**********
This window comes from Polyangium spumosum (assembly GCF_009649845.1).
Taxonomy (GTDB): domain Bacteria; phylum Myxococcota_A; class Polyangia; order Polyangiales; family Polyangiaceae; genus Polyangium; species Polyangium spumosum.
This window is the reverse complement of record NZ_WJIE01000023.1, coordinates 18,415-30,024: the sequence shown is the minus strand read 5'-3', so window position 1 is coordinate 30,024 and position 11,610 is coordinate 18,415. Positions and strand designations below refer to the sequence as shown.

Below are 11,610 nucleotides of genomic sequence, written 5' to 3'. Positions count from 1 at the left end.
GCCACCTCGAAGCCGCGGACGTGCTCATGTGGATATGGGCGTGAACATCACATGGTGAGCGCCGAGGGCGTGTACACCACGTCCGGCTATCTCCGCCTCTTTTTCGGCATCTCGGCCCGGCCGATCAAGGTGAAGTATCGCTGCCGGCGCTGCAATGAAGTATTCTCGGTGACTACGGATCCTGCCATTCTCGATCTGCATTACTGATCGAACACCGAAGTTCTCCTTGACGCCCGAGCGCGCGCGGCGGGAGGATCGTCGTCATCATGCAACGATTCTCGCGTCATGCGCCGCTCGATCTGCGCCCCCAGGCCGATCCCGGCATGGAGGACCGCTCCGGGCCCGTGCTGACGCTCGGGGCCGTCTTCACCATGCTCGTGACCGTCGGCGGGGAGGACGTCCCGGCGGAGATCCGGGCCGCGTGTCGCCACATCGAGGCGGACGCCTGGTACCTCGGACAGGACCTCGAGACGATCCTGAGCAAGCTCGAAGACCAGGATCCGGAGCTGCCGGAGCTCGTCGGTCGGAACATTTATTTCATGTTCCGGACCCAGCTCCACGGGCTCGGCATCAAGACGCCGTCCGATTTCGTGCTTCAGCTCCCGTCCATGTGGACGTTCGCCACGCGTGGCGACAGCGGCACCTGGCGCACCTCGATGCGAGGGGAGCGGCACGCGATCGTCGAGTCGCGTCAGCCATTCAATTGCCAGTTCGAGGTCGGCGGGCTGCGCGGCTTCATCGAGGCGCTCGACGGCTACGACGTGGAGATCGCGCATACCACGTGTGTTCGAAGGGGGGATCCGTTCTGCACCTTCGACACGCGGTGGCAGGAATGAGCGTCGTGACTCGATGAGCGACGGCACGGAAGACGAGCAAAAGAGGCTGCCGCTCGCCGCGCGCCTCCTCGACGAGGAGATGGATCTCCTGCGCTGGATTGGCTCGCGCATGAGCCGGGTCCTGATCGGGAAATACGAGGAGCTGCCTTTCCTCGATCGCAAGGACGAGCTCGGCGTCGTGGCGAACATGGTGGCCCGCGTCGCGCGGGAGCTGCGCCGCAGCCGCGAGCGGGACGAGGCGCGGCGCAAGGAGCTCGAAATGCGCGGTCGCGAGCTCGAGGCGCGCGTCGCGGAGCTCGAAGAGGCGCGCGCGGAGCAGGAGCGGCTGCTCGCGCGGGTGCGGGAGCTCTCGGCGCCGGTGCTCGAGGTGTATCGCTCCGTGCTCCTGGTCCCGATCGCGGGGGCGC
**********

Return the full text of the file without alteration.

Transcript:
This window comes from Polyangium spumosum (assembly GCF_009649845.1).
Taxonomy (GTDB): domain Bacteria; phylum Myxococcota_A; class Polyangia; order Polyangiales; family Polyangiaceae; genus Polyangium; species Polyangium spumosum.
This window is the reverse complement of record NZ_WJIE01000023.1, coordinates 18,415-30,024: the sequence shown is the minus strand read 5'-3', so window position 1 is coordinate 30,024 and position 11,610 is coordinate 18,415. Positions and strand designations below refer to the sequence as shown.

Below are 11,610 nucleotides of genomic sequence, written 5' to 3'. Positions count from 1 at the left end.
GCCACCTCGAAGCCGCGGACGTGCTCATGTGGATATGGGCGTGAACATCACATGGTGAGCGCCGAGGGCGTGTACACCACGTCCGGCTATCTCCGCCTCTTTTTCGGCATCTCGGCCCGGCCGATCAAGGTGAAGTATCGCTGCCGGCGCTGCAATGAAGTATTCTCGGTGACTACGGATCCTGCCATTCTCGATCTGCATTACTGATCGAACACCGAAGTTCTCCTTGACGCCCGAGCGCGCGCGGCGGGAGGATCGTCGTCATCATGCAACGATTCTCGCGTCATGCGCCGCTCGATCTGCGCCCCCAGGCCGATCCCGGCATGGAGGACCGCTCCGGGCCCGTGCTGACGCTCGGGGCCGTCTTCACCATGCTCGTGACCGTCGGCGGGGAGGACGTCCCGGCGGAGATCCGGGCCGCGTGTCGCCACATCGAGGCGGACGCCTGGTACCTCGGACAGGACCTCGAGACGATCCTGAGCAAGCTCGAAGACCAGGATCCGGAGCTGCCGGAGCTCGTCGGTCGGAACATTTATTTCATGTTCCGGACCCAGCTCCACGGGCTCGGCATCAAGACGCCGTCCGATTTCGTGCTTCAGCTCCCGTCCATGTGGACGTTCGCCACGCGTGGCGACAGCGGCACCTGGCGCACCTCGATGCGAGGGGAGCGGCACGCGATCGTCGAGTCGCGTCAGCCATTCAATTGCCAGTTCGAGGTCGGCGGGCTGCGCGGCTTCATCGAGGCGCTCGACGGCTACGACGTGGAGATCGCGCATACCACGTGTGTTCGAAGGGGGGATCCGTTCTGCACCTTCGACACGCGGTGGCAGGAATGAGCGTCGTGACTCGATGAGCGACGGCACGGAAGACGAGCAAAAGAGGCTGCCGCTCGCCGCGCGCCTCCTCGACGAGGAGATGGATCTCCTGCGCTGGATTGGCTCGCGCATGAGCCGGGTCCTGATCGGGAAATACGAGGAGCTGCCTTTCCTCGATCGCAAGGACGAGCTCGGCGTCGTGGCGAACATGGTGGCCCGCGTCGCGCGGGAGCTGCGCCGCAGCCGCGAGCGGGACGAGGCGCGGCGCAAGGAGCTCGAAATGCGCGGTCGCGAGCTCGAGGCGCGCGTCGCGGAGCTCGAAGAGGCGCGCGCGGAGCAGGAGCGGCTGCTCGCGCGGGTGCGGGAGCTCTCGGCGCCGGTGCTCGAGGTGTATCGCTCCGTGCTCCTGGTCCCGATCGCGGGGGCGC